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ARS Home » Plains Area » Fargo, North Dakota » Edward T. Schafer Agricultural Research Center » Sugarbeet and Potato Research » Research » Publications at this Location » Publication #389147

Research Project: Improving Potato Nutritional and Market Quality by Identifying and Manipulating Physiological and Molecular Processes Controlling Tuber Wound-Healing and Sprout Growth

Location: Sugarbeet and Potato Research

Title: Biological elicitors to enhance wound healing responses in cut potato tubers

item CHINTHA, PRADEEPIKA - North Dakota State University
item SARKAR, DIPAYAN - North Dakota State University
item RAMAKRISHNA, RAMNARAIN - North Dakota State University
item Dogramaci, Munevver
item LULAI, EDWARD - Retired ARS Employee
item SHETTY, KALIDAS - North Dakota State University

Submitted to: Scientia Horticulturae
Publication Type: Peer Reviewed Journal
Publication Acceptance Date: 7/11/2023
Publication Date: 5/16/2023
Citation: Chintha, P., Sarkar, D., Ramakrishna, R., Dogramaci, M., Lulai, E.C., Shetty, K. 2023. Biological elicitors to enhance wound healing responses in cut potato tubers. Scientia Horticulturae.

Interpretive Summary: The unintended wounding of potato tubers during harvesting, post-harvest handling, packing, and transporting is one of the most serious challenges facing the potato industry in the United States. Wounding and bruising of tubers may cause water loss, texture (skin) aberrations, untimely sprouting, increase susceptibility to bacterial and fungal diseases, and affect overall nutritional qualities. Current post-harvest management systems are not efficient to eliminate these wounding related losses of potato. Therefore, it is essential to develop safe and practical solutions to improve wound healing (WH) responses both in unintentionally bruised tubers and in cut tubers used as seed. In this study, we have tested the effectiveness of natural compounds (water-soluble chitosan or COS, and cranberry pulp residue) for improving WH responses using tuber sections of two common potato cultivars. Significant improvement in WH responses were observed in COS-treated tuber sections after four days of wounding. Higher accumulation of stress protective compounds was also found in COS treated tissues of potato tubers. The results of this study indicate that COS may be utilized as a cost-effective treatment to improve WH responses in cut and bruised tubers, which can be utilized by the potato industry, farmers, and stakeholders to increase the productivity of cut seed tubers as well as to minimize the post-harvest damages caused by unintended wounding.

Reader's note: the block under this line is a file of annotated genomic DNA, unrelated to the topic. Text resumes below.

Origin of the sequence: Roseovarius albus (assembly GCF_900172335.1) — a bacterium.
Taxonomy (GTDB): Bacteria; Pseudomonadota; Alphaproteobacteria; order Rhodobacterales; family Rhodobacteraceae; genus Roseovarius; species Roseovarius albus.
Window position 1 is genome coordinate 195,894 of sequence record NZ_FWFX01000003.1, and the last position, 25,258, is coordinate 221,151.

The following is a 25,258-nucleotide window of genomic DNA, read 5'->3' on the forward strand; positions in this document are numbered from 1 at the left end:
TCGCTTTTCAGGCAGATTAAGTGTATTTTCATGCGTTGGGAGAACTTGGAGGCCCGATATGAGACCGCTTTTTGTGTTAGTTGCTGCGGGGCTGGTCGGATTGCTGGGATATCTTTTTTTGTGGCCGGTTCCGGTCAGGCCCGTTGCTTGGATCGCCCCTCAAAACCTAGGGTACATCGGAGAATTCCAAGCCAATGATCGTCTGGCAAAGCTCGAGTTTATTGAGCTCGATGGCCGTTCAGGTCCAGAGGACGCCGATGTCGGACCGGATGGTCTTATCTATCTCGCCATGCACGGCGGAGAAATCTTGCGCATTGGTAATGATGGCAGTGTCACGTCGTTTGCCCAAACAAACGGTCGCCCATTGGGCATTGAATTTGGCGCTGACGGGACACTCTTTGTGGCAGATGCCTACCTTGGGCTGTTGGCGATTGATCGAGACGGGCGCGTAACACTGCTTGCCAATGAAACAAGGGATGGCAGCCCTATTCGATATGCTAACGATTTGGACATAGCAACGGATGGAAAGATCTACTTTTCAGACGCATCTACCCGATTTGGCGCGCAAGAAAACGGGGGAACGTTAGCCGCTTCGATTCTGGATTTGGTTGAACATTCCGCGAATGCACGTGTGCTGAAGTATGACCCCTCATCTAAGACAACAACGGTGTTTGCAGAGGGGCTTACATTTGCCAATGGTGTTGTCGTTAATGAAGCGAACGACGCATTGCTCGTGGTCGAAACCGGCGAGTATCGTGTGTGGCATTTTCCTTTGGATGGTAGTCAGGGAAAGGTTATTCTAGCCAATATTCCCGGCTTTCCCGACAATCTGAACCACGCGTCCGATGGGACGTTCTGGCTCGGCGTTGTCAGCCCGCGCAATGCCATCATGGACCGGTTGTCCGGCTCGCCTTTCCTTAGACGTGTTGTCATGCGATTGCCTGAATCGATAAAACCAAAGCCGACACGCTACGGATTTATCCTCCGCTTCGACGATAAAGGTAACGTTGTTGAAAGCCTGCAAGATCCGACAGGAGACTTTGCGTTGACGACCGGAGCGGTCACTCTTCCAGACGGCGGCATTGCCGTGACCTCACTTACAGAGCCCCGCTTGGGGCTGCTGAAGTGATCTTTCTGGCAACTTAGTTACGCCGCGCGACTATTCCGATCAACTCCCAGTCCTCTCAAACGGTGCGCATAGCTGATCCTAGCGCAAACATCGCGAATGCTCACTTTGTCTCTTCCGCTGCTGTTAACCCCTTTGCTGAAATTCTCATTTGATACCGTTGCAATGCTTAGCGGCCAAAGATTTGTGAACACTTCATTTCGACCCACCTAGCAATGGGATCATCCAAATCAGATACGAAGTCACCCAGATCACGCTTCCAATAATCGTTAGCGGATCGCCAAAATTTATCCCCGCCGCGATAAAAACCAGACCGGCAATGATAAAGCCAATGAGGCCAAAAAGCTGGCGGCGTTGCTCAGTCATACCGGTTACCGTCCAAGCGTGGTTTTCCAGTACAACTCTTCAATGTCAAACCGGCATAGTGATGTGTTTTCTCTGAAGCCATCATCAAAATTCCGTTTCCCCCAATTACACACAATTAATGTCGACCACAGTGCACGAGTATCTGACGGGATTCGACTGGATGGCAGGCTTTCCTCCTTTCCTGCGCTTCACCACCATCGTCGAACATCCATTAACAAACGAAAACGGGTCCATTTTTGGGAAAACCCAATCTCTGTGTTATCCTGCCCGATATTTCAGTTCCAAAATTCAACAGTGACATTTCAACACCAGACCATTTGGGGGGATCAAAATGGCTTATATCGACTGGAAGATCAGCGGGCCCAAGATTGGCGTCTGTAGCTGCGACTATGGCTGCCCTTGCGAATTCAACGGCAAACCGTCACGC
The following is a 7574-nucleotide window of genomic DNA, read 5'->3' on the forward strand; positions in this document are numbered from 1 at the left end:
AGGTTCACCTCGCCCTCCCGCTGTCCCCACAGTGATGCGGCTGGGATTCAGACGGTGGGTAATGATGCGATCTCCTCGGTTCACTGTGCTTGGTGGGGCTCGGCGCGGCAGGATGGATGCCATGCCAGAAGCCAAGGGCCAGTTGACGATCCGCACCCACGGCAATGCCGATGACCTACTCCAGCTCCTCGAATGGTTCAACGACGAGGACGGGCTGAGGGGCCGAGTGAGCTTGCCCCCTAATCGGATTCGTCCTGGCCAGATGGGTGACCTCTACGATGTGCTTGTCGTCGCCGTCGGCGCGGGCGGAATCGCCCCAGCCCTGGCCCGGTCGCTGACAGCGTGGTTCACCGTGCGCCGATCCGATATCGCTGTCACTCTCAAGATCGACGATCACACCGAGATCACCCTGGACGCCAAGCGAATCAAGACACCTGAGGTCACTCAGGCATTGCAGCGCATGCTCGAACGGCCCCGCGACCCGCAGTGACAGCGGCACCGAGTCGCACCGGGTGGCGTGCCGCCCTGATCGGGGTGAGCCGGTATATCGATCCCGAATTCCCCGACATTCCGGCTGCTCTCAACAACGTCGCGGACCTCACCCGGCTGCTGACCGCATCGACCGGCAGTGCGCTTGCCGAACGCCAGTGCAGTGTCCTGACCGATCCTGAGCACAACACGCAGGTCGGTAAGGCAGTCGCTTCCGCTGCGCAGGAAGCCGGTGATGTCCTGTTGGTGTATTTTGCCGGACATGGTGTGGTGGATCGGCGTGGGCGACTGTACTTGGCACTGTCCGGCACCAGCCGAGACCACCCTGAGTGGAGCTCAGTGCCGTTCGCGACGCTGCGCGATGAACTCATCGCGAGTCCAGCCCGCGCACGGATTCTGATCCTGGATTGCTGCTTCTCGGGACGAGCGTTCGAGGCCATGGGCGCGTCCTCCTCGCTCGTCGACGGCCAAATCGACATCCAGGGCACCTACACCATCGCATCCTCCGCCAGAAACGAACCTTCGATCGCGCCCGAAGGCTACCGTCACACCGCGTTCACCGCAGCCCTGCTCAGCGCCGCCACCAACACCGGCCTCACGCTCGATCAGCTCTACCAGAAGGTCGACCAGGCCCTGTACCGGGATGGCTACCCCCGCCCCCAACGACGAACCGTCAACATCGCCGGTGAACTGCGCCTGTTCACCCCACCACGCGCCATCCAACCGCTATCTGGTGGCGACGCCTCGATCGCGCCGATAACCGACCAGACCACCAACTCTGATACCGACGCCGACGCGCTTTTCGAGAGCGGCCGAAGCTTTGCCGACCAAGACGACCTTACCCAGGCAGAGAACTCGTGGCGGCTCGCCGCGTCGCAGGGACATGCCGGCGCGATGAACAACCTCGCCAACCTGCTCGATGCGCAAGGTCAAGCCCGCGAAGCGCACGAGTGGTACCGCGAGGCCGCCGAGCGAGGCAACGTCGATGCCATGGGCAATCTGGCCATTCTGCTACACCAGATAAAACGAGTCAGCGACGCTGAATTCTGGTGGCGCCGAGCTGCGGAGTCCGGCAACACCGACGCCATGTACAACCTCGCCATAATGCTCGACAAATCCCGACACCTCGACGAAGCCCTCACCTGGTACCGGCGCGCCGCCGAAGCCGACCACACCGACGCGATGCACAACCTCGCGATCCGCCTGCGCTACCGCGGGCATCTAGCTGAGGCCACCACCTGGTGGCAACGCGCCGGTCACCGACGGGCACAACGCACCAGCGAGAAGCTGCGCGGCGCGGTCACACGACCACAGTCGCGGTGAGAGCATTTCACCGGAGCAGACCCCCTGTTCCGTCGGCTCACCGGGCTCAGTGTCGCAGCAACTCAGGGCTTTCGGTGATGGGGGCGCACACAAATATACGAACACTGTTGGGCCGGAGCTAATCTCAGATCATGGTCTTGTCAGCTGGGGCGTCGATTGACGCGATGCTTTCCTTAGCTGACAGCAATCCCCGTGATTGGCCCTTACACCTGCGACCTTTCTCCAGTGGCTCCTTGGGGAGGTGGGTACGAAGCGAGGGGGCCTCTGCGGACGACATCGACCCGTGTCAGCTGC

Technical Abstract: Bruising and wounding of potato tubers is a serious post-harvest challenge, which causes significant economic losses to the potato industry (=$320 M/year in the United States). Therefore, improving wound healing (WH) responses of cut and bruised tubers is essential to counter tissue damage and to control subsequent infections and maintain higher tuber quality. The main objective of this study was to investigate the efficacy of natural elicitors, such as water-soluble chitosan oligosaccharide (COS 0.125 g L-1), and bioprocessed cranberry pomace (Nutri-Cran 0.125 g L-1) for improving WH responses in cut potato tubers. Certified seed potato tubers of cv. Russet Burbank and Russet Norkotah were targeted using a standardized disc model system for the WH response of cut tubers. The role of protective redox-linked and anabolic pentose phosphate pathway (PPP) was investigated as key steps for potentially improving WH responses and suberization processes in cut potato tubers after four days of wounding. Enhanced WH response in cut potato tubers with improved accumulation of suberin biopolymers (suberized cells) was observed in COS elicitor treated cut discs. Additionally, improved PPP-linked redox regulation with high glucose-6-phosphate dehydrogenase activity and higher soluble phenolic content was also observed in COS treated tissues. These results indicated that natural bioprocessed elicitors, such as COS, can be utilized to improve WH related metabolic responses, consequently to increase the efficiency and quality of cut seed tubers, as well as to counter the post-harvest damages caused by unintended wounding.